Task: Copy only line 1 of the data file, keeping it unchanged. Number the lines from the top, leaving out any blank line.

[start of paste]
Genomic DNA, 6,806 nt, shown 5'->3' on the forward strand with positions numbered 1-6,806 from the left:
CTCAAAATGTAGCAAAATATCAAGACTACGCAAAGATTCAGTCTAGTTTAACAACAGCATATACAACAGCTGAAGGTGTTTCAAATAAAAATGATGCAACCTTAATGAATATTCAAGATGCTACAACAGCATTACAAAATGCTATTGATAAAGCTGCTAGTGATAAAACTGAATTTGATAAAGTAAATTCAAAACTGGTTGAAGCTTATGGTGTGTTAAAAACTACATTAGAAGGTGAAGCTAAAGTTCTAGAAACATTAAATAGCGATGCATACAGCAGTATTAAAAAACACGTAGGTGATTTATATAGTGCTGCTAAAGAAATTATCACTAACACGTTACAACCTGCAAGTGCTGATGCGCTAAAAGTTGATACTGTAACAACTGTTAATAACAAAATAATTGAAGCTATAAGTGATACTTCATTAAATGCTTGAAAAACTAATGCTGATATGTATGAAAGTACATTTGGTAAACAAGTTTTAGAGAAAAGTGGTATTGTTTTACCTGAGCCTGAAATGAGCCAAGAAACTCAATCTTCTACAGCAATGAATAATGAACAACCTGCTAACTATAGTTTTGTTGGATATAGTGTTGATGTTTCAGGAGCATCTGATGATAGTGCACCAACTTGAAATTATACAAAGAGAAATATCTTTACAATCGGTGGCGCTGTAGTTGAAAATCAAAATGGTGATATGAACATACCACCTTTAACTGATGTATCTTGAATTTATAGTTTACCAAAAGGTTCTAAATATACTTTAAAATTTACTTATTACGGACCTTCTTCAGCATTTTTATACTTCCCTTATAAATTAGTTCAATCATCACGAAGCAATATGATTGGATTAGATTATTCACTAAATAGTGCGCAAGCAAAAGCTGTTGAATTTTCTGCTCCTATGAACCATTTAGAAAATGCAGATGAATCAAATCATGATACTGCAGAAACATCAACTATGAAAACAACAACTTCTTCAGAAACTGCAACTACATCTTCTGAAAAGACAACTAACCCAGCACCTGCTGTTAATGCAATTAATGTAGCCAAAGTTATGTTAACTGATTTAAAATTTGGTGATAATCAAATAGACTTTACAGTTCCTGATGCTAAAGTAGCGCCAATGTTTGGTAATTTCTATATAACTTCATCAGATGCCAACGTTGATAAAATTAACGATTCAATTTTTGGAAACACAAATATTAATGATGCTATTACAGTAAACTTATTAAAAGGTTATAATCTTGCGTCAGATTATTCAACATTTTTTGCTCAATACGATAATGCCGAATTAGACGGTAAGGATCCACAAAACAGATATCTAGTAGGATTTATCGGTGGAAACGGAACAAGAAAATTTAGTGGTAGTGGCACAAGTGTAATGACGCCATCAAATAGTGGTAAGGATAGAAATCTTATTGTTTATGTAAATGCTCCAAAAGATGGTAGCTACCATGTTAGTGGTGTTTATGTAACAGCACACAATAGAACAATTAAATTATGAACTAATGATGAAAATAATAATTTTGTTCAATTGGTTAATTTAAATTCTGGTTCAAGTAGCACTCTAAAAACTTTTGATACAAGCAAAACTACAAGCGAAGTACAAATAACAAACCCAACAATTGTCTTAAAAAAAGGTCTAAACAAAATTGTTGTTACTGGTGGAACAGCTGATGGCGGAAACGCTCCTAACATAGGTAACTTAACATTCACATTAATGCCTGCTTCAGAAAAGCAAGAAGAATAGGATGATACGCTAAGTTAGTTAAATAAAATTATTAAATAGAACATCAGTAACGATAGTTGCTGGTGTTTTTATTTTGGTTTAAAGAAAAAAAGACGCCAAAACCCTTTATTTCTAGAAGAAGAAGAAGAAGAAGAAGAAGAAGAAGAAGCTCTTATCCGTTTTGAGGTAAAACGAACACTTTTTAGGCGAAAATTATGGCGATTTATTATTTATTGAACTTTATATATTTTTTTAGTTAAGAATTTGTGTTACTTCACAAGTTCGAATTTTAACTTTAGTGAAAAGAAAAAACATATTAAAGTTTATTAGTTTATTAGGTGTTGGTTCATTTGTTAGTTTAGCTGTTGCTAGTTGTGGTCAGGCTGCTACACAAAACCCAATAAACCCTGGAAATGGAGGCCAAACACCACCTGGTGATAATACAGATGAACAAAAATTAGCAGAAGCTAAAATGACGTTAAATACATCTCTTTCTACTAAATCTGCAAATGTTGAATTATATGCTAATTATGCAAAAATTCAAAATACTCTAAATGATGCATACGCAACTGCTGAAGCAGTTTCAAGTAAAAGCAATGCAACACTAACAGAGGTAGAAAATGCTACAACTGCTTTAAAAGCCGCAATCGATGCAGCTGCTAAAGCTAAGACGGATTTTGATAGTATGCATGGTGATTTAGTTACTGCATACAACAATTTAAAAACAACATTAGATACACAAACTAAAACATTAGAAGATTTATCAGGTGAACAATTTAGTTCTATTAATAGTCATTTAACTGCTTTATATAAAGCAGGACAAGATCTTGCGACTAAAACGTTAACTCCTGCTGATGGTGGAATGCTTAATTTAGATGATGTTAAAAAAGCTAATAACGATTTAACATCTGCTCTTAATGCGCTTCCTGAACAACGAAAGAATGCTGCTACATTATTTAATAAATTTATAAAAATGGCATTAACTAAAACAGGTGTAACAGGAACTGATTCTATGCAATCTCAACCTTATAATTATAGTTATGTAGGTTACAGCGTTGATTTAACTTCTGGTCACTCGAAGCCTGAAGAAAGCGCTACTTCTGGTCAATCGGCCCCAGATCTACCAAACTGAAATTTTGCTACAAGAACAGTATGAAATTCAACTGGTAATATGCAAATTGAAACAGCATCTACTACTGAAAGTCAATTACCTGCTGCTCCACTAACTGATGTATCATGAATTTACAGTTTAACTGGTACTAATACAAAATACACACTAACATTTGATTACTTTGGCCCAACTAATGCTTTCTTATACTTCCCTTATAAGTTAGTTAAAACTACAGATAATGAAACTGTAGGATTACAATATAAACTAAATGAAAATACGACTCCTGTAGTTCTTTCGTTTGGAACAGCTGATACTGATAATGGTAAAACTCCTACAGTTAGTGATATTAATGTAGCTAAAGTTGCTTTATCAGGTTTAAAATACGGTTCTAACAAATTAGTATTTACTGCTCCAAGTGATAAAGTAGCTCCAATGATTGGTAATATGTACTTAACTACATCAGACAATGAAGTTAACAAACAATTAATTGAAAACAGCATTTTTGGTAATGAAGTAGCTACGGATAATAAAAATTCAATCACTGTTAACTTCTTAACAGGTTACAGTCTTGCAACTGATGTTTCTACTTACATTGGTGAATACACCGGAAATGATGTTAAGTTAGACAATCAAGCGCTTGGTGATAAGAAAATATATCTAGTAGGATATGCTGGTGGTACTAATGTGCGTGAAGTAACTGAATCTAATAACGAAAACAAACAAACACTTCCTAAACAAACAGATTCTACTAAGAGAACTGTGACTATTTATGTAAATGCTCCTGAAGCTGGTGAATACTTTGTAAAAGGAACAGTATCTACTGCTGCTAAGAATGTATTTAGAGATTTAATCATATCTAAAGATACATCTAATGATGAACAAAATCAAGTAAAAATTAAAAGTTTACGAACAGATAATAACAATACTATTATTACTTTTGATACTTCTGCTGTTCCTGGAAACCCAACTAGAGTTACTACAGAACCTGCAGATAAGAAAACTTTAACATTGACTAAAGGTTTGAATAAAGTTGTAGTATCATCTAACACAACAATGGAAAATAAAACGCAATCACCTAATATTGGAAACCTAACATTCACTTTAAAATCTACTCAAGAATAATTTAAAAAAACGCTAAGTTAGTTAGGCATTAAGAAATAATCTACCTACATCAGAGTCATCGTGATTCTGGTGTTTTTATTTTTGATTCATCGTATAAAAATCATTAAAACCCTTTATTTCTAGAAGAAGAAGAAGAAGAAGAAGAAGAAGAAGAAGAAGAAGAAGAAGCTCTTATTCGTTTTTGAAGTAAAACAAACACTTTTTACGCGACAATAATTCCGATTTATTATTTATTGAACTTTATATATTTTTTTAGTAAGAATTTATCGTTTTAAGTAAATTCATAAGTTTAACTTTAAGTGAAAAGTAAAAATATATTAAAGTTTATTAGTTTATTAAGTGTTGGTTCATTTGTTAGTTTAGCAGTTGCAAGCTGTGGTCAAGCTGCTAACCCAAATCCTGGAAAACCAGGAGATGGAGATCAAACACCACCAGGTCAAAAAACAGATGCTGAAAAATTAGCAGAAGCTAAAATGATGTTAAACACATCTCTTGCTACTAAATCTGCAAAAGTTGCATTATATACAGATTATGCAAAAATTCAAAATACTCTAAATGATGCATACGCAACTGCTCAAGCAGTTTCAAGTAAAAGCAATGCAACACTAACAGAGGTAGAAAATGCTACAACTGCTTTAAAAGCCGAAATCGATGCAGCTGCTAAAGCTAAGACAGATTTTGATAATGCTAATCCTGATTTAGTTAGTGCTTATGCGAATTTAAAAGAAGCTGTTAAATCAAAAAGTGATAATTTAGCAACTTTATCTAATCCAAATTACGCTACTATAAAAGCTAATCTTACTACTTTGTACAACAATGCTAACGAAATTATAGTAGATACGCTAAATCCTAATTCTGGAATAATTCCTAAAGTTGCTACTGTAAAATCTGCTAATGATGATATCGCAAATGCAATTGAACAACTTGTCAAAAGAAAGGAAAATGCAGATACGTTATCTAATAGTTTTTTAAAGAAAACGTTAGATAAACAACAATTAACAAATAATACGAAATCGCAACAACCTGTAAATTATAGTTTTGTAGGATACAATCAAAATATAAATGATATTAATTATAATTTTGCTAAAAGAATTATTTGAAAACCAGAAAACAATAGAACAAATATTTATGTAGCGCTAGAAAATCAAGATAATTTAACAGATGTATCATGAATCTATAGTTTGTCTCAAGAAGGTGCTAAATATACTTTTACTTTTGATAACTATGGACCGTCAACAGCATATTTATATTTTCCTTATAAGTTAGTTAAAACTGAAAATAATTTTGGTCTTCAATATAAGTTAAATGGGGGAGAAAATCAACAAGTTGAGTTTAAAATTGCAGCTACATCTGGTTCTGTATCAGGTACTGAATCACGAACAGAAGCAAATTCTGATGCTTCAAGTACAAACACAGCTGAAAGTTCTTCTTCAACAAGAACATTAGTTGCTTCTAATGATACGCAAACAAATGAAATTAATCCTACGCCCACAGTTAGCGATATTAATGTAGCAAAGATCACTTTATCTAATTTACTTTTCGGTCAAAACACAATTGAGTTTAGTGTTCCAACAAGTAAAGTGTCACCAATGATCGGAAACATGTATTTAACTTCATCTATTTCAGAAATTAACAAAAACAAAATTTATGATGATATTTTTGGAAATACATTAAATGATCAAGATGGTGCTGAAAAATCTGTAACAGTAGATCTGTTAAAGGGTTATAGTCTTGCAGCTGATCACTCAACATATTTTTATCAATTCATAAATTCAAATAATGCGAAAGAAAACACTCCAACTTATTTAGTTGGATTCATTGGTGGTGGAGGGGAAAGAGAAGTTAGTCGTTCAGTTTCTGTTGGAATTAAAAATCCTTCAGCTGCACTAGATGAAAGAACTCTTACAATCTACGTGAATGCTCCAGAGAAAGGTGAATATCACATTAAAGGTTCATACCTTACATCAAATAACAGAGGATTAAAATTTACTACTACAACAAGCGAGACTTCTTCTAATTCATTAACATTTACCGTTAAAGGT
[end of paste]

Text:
Genomic DNA, 6,806 nt, shown 5'->3' on the forward strand with positions numbered 1-6,806 from the left: